Afcons achieves landmarks in metro-rail construction with technology
Apr 15 2019,10:04 AM CW Staff
Afcons Infrastructure has been on the Metro construction landscape since it was first introduced in India, with Kolkata Metro commencing operations in 1984. Subsequently, for Delhi Metro, the Shapoorji Pallonji Group company secured an elevated Metro package in 2000 and completed the 4.5-km construction in 2003. Since then, it has completed over 42 km of elevated Metro construction, underground station construction and aero-city alignment in the national capital.
At present, Afcons is building Metro rail infrastructure in Kolkata, Ahmedabad, Nagpur and Chennai. “We have constructed over 100 kms of Metro rail, and more than 30 elevated and underground stations in five Indian cities,” says R Anantakumar, Executive Vice President, and BU Head, Urban Infrastructure, Afcons, as he shares the company’s key achievements in the segment...
Success of Metro rail projects in India
In India, Metro Rail Transit System (MRTS) projects are being undertaken across 13 cities, with the plan to introduce MRTS in 50 cities. Afcons built India’s first underwater Metro tunnels for Kolkata Metro below Hooghly River in just 67 days, and is also constructing the country’s deepest Metro station at Howrah. We are among the first Indian infrastructure companies to have constructed an underground Metro station without a foreign JV at Barakhamba in New Delhi. Recently, we also completed the construction of one of Asia’s biggest Metro stations, Chennai Central.
Processes or mandates for quality
An ISO 9001:2015 certified company for quality of work, Afcons is also OHSMS ISO 45001:2018 certified. We follow an approved Standard Quality Assurance plan for every project as well as specific Quality Assurance plans, which form part of our contract. Also, construction material, including cement, reinforcement and structural steel, is sourced directly from primary manufacturers. We ensure further quality checks in laboratories at sites as well as by third parties. Every lot of construction material is sampled at prefixed intervals and tested before use. This streamlines the entire process and provides the best output.
- We have used the under-slung method of segmental construction to facilitate lighter launching system capable of negotiating sharp curves. This was further improvised to negotiate portals without dismantling by temporarily raising the launching of spans and thereafter lowering them.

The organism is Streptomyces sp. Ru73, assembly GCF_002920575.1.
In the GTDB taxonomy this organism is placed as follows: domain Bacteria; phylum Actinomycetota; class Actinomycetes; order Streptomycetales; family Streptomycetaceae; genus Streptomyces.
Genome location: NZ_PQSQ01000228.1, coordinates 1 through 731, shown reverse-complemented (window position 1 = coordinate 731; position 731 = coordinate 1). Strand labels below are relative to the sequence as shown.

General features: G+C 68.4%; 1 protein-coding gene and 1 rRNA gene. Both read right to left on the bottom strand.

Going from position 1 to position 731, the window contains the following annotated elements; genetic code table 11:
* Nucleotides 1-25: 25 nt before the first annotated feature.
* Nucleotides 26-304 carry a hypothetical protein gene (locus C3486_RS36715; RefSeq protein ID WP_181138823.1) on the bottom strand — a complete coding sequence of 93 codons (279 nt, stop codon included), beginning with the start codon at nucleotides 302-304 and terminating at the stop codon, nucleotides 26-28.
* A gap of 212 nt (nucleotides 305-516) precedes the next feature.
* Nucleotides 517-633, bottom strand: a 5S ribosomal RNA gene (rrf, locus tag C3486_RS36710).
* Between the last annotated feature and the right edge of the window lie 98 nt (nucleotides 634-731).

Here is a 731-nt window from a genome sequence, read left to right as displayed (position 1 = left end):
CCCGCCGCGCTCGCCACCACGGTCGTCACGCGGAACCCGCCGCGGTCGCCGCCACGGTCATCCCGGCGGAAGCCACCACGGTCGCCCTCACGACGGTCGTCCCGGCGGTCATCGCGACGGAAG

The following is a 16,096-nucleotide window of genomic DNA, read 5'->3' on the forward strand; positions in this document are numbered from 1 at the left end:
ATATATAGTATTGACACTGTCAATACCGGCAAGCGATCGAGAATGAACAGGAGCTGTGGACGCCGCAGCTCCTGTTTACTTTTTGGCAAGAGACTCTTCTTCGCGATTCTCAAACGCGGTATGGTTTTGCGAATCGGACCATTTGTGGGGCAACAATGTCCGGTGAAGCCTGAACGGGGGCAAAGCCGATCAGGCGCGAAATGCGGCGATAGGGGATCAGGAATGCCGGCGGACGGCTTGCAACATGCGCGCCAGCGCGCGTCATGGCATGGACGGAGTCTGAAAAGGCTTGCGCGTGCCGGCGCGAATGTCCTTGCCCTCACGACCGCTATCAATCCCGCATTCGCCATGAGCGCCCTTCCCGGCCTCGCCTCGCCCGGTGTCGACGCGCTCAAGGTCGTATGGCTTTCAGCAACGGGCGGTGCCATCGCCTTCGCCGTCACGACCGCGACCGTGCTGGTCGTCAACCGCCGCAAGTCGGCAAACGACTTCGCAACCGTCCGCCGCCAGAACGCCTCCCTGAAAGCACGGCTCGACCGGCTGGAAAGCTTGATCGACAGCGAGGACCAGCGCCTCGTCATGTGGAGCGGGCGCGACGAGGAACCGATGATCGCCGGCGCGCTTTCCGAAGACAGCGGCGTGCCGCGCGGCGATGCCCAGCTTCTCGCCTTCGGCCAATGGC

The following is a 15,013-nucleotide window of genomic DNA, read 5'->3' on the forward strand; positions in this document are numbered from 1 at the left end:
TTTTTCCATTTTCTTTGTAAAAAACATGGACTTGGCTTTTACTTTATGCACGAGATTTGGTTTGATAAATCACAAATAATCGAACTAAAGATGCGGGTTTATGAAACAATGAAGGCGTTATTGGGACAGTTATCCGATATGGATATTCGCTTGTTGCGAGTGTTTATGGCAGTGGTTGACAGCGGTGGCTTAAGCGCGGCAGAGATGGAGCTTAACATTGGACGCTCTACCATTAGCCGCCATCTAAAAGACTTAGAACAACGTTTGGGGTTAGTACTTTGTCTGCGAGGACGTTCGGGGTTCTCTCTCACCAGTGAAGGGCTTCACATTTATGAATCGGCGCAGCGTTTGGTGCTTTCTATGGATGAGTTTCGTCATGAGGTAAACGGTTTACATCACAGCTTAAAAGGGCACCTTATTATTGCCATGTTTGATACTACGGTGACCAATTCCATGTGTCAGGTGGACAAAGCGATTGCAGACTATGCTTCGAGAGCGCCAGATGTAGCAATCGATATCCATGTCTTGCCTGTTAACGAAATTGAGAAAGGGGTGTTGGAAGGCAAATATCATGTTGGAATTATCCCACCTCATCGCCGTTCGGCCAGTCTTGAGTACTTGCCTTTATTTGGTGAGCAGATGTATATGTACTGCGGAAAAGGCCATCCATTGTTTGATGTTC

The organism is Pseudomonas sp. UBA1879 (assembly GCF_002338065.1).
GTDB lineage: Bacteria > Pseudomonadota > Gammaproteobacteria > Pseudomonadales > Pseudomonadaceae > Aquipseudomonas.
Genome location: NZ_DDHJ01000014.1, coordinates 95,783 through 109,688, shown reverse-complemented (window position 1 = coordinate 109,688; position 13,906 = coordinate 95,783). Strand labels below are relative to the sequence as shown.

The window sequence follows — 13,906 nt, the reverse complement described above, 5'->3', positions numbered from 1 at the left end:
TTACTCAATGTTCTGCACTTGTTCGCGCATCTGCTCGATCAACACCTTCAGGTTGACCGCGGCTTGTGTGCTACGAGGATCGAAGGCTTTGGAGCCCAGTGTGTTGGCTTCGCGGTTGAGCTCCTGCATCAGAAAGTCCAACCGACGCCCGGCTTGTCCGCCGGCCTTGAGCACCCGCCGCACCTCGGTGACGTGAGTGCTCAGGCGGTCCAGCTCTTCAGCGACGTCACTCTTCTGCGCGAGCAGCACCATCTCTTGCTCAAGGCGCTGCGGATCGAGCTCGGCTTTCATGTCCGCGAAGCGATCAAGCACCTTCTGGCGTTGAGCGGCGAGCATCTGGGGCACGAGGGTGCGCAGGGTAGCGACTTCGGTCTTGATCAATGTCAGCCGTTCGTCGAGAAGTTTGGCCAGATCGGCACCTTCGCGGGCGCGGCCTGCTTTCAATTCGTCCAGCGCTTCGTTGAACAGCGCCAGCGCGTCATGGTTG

- We have implemented top-down methodology for underground station construction to reduce the temporary structuring requirement.
- For certain projects, we have used temporary staging to facilitate the launching of truss walk over the station location without complete dismantling.
- The extensive use of steam curing to hasten concrete curing in winters has proved effective for us. Besides, we extensively use prefabricated steel spans, concrete girders erected by cranes, sacrificial formworks and additives like silica fumes and GGBS to improve overall construction quality.
- Our engineers have designed a customised staging system to erect spans without launching truss to be used at difficult locations.
- Another example of innovation in Chennai was the use of plunge column construction by Wirth Rig, also known as Reverse Circulation Drilling (RCD), to penetrate higher grade rock for pile construction. In Chennai, we have also successfully retrieved a TBM from a bentonite flooded shaft.
- We used the overcut method for D-wall construction using a trench cutter and an innovative blade saw cutting method for cross-passage sump excavation.
- To negotiate loose soil strata, we have implemented tam grouting from surface for ground improvement. This has helped stabilise loose pockets over rock during mixed-face tunnelling.
- For Nagpur Metro, our in-house team has designed a double-decker launching girder that can negotiate a radius up to 200 m.
- Our engineers have also designed a ‘Softeye’ using styrofoam to ensure that TBMs can cut smoothly through D-walls. Also, special stripping stop-ends imported from Germany were used for the first time in India for Kolkata Metro.